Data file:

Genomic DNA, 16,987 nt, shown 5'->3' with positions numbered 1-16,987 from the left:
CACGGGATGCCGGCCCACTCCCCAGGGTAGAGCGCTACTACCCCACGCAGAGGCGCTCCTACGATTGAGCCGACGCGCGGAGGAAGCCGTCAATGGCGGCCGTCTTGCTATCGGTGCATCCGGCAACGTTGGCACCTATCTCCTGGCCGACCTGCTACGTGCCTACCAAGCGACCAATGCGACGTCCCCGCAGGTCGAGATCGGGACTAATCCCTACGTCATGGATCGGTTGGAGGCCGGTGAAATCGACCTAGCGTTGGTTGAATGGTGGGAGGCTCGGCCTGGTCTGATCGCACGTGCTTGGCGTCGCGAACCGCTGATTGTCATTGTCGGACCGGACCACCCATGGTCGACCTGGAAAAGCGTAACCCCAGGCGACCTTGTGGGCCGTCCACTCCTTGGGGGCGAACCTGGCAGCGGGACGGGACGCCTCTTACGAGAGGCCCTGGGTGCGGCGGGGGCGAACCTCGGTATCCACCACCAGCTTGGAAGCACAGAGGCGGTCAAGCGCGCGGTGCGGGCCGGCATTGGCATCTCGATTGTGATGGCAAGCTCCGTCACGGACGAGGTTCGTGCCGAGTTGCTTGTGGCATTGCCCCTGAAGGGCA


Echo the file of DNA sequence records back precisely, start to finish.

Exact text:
Genomic DNA, 16,987 nt, shown 5'->3' with positions numbered 1-16,987 from the left:
CACGGGATGCCGGCCCACTCCCCAGGGTAGAGCGCTACTACCCCACGCAGAGGCGCTCCTACGATTGAGCCGACGCGCGGAGGAAGCCGTCAATGGCGGCCGTCTTGCTATCGGTGCATCCGGCAACGTTGGCACCTATCTCCTGGCCGACCTGCTACGTGCCTACCAAGCGACCAATGCGACGTCCCCGCAGGTCGAGATCGGGACTAATCCCTACGTCATGGATCGGTTGGAGGCCGGTGAAATCGACCTAGCGTTGGTTGAATGGTGGGAGGCTCGGCCTGGTCTGATCGCACGTGCTTGGCGTCGCGAACCGCTGATTGTCATTGTCGGACCGGACCACCCATGGTCGACCTGGAAAAGCGTAACCCCAGGCGACCTTGTGGGCCGTCCACTCCTTGGGGGCGAACCTGGCAGCGGGACGGGACGCCTCTTACGAGAGGCCCTGGGTGCGGCGGGGGCGAACCTCGGTATCCACCACCAGCTTGGAAGCACAGAGGCGGTCAAGCGCGCGGTGCGGGCCGGCATTGGCATCTCGATTGTGATGGCAAGCTCCGTCACGGACGAGGTTCGTGCCGAGTTGCTTGTGGCATTGCCCCTGAAGGGCA